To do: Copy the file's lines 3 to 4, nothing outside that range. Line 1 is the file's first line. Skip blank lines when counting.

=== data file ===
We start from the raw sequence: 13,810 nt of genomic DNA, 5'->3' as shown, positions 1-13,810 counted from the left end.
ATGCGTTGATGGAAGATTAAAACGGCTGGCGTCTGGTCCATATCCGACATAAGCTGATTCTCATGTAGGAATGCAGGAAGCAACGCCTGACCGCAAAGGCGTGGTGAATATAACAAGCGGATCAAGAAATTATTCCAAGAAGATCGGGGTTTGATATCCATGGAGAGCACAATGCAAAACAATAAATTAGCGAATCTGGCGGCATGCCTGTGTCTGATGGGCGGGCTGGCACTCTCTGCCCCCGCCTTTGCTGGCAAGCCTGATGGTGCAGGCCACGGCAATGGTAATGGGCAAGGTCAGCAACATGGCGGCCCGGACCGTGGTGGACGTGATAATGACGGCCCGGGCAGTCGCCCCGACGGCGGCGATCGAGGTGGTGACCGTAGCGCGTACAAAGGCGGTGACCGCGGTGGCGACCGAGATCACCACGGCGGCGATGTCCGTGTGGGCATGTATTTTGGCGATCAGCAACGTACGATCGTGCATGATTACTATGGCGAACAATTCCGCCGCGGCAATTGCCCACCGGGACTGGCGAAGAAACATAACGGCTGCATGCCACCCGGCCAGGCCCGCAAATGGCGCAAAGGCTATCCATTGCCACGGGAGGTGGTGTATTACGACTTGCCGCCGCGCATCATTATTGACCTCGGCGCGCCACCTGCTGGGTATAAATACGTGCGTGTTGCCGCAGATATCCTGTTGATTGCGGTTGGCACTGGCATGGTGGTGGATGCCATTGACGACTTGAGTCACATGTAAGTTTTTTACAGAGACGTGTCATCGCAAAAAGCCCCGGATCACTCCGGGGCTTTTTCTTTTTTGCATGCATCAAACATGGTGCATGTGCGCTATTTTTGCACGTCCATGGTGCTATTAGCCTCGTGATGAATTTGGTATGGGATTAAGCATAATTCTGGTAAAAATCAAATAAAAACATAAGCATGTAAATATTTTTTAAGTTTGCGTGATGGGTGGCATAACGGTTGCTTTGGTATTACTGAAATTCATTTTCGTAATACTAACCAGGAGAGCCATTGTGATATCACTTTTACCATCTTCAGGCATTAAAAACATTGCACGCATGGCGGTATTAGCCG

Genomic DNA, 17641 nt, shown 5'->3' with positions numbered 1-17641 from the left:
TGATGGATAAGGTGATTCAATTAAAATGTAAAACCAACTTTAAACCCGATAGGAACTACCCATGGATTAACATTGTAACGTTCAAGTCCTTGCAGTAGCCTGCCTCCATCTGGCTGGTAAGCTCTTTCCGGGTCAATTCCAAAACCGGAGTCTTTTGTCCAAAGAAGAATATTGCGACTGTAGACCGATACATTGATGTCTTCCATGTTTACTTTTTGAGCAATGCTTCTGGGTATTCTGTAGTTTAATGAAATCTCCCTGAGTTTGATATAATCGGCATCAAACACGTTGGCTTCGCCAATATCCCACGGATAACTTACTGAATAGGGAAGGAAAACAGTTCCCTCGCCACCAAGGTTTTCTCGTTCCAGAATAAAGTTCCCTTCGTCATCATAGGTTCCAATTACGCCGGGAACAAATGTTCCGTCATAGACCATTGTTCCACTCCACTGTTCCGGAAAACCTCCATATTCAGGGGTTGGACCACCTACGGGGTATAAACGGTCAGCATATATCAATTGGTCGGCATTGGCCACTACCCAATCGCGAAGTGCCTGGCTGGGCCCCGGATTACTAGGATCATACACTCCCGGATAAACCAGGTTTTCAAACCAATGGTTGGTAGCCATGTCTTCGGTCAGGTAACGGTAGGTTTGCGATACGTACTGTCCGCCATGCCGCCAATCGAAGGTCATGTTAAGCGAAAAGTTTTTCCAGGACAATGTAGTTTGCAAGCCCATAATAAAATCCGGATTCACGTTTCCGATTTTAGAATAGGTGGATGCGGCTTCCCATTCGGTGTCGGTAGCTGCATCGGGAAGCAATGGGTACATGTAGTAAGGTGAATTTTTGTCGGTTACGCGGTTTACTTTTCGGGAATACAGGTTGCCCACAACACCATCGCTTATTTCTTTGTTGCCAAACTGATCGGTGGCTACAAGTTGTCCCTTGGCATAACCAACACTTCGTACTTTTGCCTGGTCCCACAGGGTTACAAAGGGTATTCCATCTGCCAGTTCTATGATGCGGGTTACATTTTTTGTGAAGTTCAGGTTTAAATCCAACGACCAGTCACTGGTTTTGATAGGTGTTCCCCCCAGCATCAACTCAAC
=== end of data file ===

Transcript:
Genomic DNA, 17641 nt, shown 5'->3' with positions numbered 1-17641 from the left:
TGATGGATAAGGTGATTCAATTAAAATGTAAAACCAACTTTAAACCCGATAGGAACTACCCATGGATTAACATTGTAACGTTCAAGTCCTTGCAGTAGCCTGCCTCCATCTGGCTGGTAAGCTCTTTCCGGGTCAATTCCAAAACCGGAGTCTTTTGTCCAAAGAAGAATATTGCGACTGTAGACCGATACATTGATGTCTTCCATGTTTACTTTTTGAGCAATGCTTCTGGGTATTCTGTAGTTTAATGAAATCTCCCTGAGTTTGATATAATCGGCATCAAACACGTTGGCTTCGCCAATATCCCACGGATAACTTACTGAATAGGGAAGGAAAACAGTTCCCTCGCCACCAAGGTTTTCTCGTTCCAGAATAAAGTTCCCTTCGTCATCATAGGTTCCAATTACGCCGGGAACAAATGTTCCGTCATAGACCATTGTTCCACTCCACTGTTCCGGAAAACCTCCATATTCAGGGGTTGGACCACCTACGGGGTATAAACGGTCAGCATATATCAATTGGTCGGCATTGGCCACTACCCAATCGCGAAGTGCCTGGCTGGGCCCCGGATTACTAGGATCATACACTCCCGGATAAACCAGGTTTTCAAACCAATGGTTGGTAGCCATGTCTTCGGTCAGGTAACGGTAGGTTTGCGATACGTACTGTCCGCCATGCCGCCAATCGAAGGTCATGTTAAGCGAAAAGTTTTTCCAGGACAATGTAGTTTGCAAGCCCATAATAAAATCCGGATTCACGTTTCCGATTTTAGAATAGGTGGATGCGGCTTCCCATTCGGTGTCGGTAGCTGCATCGGGAAGCAATGGGTACATGTAGTAAGGTGAATTTTTGTCGGTTACGCGGTTTACTTTTCGGGAATACAGGTTGCCCACAACACCATCGCTTATTTCTTTGTTGCCAAACTGATCGGTGGCTACAAGTTGTCCCTTGGCATAACCAACACTTCGTACTTTTGCCTGGTCCCACAGGGTTACAAAGGGTATTCCATCTGCCAGTTCTATGATGCGGGTTACATTTTTTGTGAAGTTCAGGTTTAAATCCAACGACCAGTCACTGGTTTTGATAGGTGTTCCCCCCAGCATCAACTCAAC